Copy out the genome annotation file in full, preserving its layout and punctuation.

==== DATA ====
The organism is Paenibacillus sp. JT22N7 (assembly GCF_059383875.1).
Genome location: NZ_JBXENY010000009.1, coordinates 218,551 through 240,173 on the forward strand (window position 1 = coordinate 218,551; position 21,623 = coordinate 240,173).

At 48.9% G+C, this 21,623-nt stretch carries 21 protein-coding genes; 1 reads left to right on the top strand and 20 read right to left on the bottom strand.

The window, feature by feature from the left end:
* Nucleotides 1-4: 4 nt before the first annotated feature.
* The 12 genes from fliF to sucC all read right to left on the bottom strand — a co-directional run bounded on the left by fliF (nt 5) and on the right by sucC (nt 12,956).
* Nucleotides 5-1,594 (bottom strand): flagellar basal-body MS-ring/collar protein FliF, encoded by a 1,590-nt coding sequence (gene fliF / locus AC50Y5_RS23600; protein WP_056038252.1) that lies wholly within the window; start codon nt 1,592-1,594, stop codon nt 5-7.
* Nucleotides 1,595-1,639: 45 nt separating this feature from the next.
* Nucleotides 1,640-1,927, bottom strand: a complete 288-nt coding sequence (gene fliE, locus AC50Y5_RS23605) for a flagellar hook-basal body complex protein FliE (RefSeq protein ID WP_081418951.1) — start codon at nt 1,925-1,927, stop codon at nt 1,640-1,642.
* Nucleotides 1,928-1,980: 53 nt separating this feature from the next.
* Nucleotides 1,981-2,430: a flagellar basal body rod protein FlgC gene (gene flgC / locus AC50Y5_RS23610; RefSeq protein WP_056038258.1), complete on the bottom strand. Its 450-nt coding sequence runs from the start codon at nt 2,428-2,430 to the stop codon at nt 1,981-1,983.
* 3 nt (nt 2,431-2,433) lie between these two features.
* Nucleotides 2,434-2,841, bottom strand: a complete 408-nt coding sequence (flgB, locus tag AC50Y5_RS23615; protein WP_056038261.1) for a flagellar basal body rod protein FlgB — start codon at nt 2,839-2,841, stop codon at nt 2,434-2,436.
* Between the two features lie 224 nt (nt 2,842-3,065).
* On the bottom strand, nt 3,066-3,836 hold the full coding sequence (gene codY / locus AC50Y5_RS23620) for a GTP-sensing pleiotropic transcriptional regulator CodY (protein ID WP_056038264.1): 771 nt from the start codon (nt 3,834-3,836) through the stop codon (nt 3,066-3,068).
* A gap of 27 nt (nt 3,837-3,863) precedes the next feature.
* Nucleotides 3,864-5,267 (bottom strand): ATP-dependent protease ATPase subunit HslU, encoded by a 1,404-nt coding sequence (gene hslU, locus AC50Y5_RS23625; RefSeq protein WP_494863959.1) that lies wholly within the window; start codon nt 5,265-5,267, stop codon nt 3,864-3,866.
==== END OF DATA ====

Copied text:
The organism is Paenibacillus sp. JT22N7 (assembly GCF_059383875.1).
Genome location: NZ_JBXENY010000009.1, coordinates 218,551 through 240,173 on the forward strand (window position 1 = coordinate 218,551; position 21,623 = coordinate 240,173).

At 48.9% G+C, this 21,623-nt stretch carries 21 protein-coding genes; 1 reads left to right on the top strand and 20 read right to left on the bottom strand.

The window, feature by feature from the left end:
* Nucleotides 1-4: 4 nt before the first annotated feature.
* The 12 genes from fliF to sucC all read right to left on the bottom strand — a co-directional run bounded on the left by fliF (nt 5) and on the right by sucC (nt 12,956).
* Nucleotides 5-1,594 (bottom strand): flagellar basal-body MS-ring/collar protein FliF, encoded by a 1,590-nt coding sequence (gene fliF / locus AC50Y5_RS23600; protein WP_056038252.1) that lies wholly within the window; start codon nt 1,592-1,594, stop codon nt 5-7.
* Nucleotides 1,595-1,639: 45 nt separating this feature from the next.
* Nucleotides 1,640-1,927, bottom strand: a complete 288-nt coding sequence (gene fliE, locus AC50Y5_RS23605) for a flagellar hook-basal body complex protein FliE (RefSeq protein ID WP_081418951.1) — start codon at nt 1,925-1,927, stop codon at nt 1,640-1,642.
* Nucleotides 1,928-1,980: 53 nt separating this feature from the next.
* Nucleotides 1,981-2,430: a flagellar basal body rod protein FlgC gene (gene flgC / locus AC50Y5_RS23610; RefSeq protein WP_056038258.1), complete on the bottom strand. Its 450-nt coding sequence runs from the start codon at nt 2,428-2,430 to the stop codon at nt 1,981-1,983.
* 3 nt (nt 2,431-2,433) lie between these two features.
* Nucleotides 2,434-2,841, bottom strand: a complete 408-nt coding sequence (flgB, locus tag AC50Y5_RS23615; protein WP_056038261.1) for a flagellar basal body rod protein FlgB — start codon at nt 2,839-2,841, stop codon at nt 2,434-2,436.
* Between the two features lie 224 nt (nt 2,842-3,065).
* On the bottom strand, nt 3,066-3,836 hold the full coding sequence (gene codY / locus AC50Y5_RS23620) for a GTP-sensing pleiotropic transcriptional regulator CodY (protein ID WP_056038264.1): 771 nt from the start codon (nt 3,834-3,836) through the stop codon (nt 3,066-3,068).
* A gap of 27 nt (nt 3,837-3,863) precedes the next feature.
* Nucleotides 3,864-5,267 (bottom strand): ATP-dependent protease ATPase subunit HslU, encoded by a 1,404-nt coding sequence (gene hslU, locus AC50Y5_RS23625; RefSeq protein WP_494863959.1) that lies wholly within the window; start codon nt 5,265-5,267, stop codon nt 3,864-3,866.